Ordinance failed 3-4 on first reading: Prohibiting temporary or permanent residency of Sexually Violent Predators (SVP) and Sex Offenders in Lafayette
Over the past decade, several communities in Colorado have enacted regulations prohibiting registered sex offenders or Sexually Violent Predators (SVP) from establishing temporary or permanent housing within set distances of certain public facilities. After a lengthy discussion and a dialogue with various amendments to the proposed ordinance, Council did not pass the ordinance referring to research that cites such restrictions may be counterproductive. Three public comments were provided on this topic.
Ordinance approved 7-0: Final adoption of the 2021 Budget
The 2021 Recommended Budget is $79.8 million and represents a 31.3% decrease from the 2020 Budget. The primary factor in this budget decrease comes from an anticipated 2020 debt issuance in water reclamation for $23.8 million and several large capital projects planned in 2020. When considering these 2020 one-off budget items, the 2021 Recommended Budget is a 5.4% decrease from the adjusted 2020 Budget. The General Fund Budget, the City’s largest fund, remains flat from 2020.
Despite multiple challenges during 2020, there are some positive indicators looking ahead. Locally, the City of Lafayette has been relatively fortunate compared to neighboring communities. Our diversity of revenue types and mixture of businesses within the City have provided some stability during these uncertain times.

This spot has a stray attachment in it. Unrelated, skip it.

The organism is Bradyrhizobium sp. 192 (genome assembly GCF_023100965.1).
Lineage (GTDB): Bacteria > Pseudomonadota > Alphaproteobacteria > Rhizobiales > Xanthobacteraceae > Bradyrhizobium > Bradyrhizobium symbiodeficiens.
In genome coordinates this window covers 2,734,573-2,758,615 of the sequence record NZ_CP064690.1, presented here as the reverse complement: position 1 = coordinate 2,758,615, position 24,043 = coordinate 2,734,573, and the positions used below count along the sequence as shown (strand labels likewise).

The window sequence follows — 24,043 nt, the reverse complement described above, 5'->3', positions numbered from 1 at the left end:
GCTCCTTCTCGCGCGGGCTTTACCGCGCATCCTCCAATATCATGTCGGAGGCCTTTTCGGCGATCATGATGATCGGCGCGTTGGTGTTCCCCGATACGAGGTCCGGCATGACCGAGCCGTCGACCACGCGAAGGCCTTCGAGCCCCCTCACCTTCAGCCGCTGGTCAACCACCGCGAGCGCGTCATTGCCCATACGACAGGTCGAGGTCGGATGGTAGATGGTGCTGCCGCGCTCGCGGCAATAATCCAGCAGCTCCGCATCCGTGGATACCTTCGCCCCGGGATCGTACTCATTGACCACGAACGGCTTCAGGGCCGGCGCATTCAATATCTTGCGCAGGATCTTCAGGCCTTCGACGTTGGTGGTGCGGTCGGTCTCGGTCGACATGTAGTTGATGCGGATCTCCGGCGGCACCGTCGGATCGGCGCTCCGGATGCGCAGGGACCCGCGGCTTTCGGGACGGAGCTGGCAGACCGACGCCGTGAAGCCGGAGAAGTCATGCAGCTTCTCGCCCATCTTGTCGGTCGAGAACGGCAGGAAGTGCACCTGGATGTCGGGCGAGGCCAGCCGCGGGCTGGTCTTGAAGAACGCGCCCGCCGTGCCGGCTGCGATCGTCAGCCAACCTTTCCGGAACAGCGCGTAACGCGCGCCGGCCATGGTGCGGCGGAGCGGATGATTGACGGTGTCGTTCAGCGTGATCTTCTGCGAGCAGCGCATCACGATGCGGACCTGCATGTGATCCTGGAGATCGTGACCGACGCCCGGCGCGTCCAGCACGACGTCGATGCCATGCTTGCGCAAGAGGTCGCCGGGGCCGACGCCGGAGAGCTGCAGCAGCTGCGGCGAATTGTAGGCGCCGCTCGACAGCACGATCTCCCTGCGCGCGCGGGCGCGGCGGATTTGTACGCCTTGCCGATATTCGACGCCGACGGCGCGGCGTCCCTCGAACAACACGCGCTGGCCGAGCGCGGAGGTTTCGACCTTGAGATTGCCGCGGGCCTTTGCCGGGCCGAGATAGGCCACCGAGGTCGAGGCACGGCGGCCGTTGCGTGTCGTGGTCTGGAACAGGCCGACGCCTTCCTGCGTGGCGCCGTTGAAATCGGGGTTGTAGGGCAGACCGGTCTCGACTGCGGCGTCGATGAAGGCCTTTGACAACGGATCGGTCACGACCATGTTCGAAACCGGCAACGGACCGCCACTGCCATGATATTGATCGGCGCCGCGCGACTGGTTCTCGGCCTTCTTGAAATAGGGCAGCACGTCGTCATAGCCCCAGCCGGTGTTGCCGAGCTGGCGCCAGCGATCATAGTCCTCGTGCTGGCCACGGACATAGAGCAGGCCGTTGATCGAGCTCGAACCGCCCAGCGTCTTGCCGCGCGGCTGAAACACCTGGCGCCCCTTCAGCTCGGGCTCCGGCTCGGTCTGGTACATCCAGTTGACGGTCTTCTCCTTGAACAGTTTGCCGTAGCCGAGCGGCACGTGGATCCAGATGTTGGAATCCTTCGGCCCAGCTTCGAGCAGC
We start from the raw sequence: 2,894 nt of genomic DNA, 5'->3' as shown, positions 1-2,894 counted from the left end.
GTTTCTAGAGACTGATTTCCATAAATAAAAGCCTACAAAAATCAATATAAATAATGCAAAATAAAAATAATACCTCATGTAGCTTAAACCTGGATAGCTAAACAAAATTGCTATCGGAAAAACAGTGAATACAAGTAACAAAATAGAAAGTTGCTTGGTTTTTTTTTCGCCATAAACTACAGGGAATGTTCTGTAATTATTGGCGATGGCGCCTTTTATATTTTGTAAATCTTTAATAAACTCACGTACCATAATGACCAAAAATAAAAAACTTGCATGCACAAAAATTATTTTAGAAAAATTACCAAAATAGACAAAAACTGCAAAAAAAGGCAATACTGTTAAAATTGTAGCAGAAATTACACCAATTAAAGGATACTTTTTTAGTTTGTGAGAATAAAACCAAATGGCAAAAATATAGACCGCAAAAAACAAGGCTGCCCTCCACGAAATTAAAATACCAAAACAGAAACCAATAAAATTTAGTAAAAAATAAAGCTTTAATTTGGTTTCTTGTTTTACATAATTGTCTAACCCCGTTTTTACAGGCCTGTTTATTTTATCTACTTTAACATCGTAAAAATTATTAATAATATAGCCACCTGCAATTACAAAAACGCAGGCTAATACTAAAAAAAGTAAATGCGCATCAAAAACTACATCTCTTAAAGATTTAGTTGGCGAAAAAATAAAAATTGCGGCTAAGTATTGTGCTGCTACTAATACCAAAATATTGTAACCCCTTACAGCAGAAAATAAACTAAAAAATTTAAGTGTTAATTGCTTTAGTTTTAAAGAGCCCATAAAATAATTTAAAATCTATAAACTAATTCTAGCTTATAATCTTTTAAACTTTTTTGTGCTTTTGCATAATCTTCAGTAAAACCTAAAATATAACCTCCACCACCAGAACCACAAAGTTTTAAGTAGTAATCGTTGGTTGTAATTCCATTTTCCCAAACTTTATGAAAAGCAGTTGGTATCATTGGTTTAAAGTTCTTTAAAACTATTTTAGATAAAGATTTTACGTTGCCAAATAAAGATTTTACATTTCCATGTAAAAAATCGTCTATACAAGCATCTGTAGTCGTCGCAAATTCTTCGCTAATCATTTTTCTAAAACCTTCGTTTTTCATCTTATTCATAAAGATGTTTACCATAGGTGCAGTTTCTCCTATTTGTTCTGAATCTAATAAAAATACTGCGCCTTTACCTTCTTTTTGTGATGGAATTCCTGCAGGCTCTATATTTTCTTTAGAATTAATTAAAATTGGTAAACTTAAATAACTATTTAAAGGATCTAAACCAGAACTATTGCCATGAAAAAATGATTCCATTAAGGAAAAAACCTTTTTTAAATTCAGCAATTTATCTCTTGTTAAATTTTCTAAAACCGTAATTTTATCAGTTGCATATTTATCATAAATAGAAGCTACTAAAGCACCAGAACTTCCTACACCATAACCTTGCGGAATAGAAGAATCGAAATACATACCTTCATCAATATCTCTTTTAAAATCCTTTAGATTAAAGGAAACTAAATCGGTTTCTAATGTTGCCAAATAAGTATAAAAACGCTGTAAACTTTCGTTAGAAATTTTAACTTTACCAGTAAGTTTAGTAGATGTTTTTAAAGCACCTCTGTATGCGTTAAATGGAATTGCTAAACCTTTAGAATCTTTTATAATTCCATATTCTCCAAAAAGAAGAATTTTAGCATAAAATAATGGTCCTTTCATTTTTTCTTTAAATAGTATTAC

The 2021 Recommended Budget was approved on first reading with no public comment. This second reading and adoption of the proposed budget was approved with 1 public comment.
Along with the budget adoption, the following were also approved
- Approval 7-0: adopting the 2021 Pay Plan
- Resolution approved 7-0: setting a 5% increase in rates for the 2021 Water Reclamation Fund
- The discussion was delayed for a Resolution amending the cash-in-lieu of water rights fee previously established for developers. Council will resume the discussion at an upcoming meeting. Seven public comments were provided on this topic.
All proposed 2021 budget materials are available at Lafayette-Listens.com/2021BudgetProcess.
Resolution approved 7-0: Intergovernmental agreement (IGA) for Law Enforcement Dispatch
The City of Lafayette Police Department has relied on the Boulder County Sheriff’s Law Enforcement Dispatch Service for 9-1-1 and non-emergency calls for law enforcement, fire, and emergency medical services for the past 40 plus years. This service includes the answering of emergency and non-emergency public safety calls, the dispatching of the respective police department to those calls, and the routine tracking and recording of officer activity. The financial impact is $528,213.